Want to watch a writer at work — how he thinks, and re-thinks, and changes his mind? How about stepping up to the keyboard and making your own changes, revisions or additions?
Tomorrow’s your chance.
Here’s a wild idea…one writer, Matt Bell, starts his own short story, writes it on-line for a few days, lets two guest writers take over — and tomorrow — you’re up!
I wonder how many people will take up the challenge. Writing is, typically, a private, unseen and invisible process, the machinery whirring away — we hope! — inside our heads.
I had dinner this week with a fellow writer who asked how my book was coming and what my process is. I usually bang out as much as I can, perhaps 1,500 words, maybe 2,000 at most in one go, then stop and take a break. My eyes and my head get tired.
I do some housework or stare at the sky or read a magazine or take a swim class. Then it’s back at it.
I let new material sit for a few hours, preferably a few days, a cooling-off period that allows me to read it more objectively. I print it out on paper and edit in hard copy only. Then I revise on the computer. One joy of being a writer is that no one tells you how to do it. There is no “right” way. You can scribble on a napkin or use a quill pen on parchment or a Mac at the beach.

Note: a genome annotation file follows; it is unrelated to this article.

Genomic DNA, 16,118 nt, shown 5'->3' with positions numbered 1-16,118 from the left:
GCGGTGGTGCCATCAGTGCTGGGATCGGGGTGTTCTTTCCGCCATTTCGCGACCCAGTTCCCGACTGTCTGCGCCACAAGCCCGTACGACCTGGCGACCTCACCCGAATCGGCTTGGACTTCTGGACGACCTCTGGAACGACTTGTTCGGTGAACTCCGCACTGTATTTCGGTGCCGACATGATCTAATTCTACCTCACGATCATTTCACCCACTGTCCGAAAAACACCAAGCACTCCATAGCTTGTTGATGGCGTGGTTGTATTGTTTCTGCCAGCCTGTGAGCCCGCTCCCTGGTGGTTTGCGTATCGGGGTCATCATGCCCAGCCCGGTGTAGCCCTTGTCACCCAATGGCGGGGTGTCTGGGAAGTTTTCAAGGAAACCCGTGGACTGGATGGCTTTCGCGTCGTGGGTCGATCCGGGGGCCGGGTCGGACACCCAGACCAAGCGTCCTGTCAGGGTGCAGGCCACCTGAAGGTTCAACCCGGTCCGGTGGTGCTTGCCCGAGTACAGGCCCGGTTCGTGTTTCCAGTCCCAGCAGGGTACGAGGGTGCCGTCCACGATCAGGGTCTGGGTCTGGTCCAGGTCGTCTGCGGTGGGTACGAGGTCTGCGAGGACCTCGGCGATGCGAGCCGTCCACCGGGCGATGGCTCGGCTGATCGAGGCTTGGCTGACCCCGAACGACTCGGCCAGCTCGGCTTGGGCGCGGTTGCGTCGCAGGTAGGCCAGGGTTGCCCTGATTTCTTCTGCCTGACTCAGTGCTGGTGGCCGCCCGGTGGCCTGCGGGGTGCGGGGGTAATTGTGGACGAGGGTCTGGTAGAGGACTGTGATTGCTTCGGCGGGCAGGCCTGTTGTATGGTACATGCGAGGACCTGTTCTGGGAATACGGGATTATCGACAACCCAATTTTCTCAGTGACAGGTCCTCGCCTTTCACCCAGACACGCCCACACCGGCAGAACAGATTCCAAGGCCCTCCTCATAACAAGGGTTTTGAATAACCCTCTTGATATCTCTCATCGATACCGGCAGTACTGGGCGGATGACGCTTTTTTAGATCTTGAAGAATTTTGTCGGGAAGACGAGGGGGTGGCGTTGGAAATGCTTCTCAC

The final product is yours, all yours. If it’s lousy, well…
I still have 44,000 words to produce to meet my contractual agreement within the new few months. It’s enough to make me huddle in the fetal position beneath the duvet. But, no.
Finding the right ones, making sure they read smoothly, that the entire story is compelling and engaging, are all part of my job. I did use two terrific researchers to help me gather material for this book (the last one used four). Kelly and Peter are both so skilled that, of course, they each just got hired into full-time journalism jobs and are no longer available.
I’d love to add a bunch of elves to my workshop to lighten this load, but, in the real world, it’s not an option.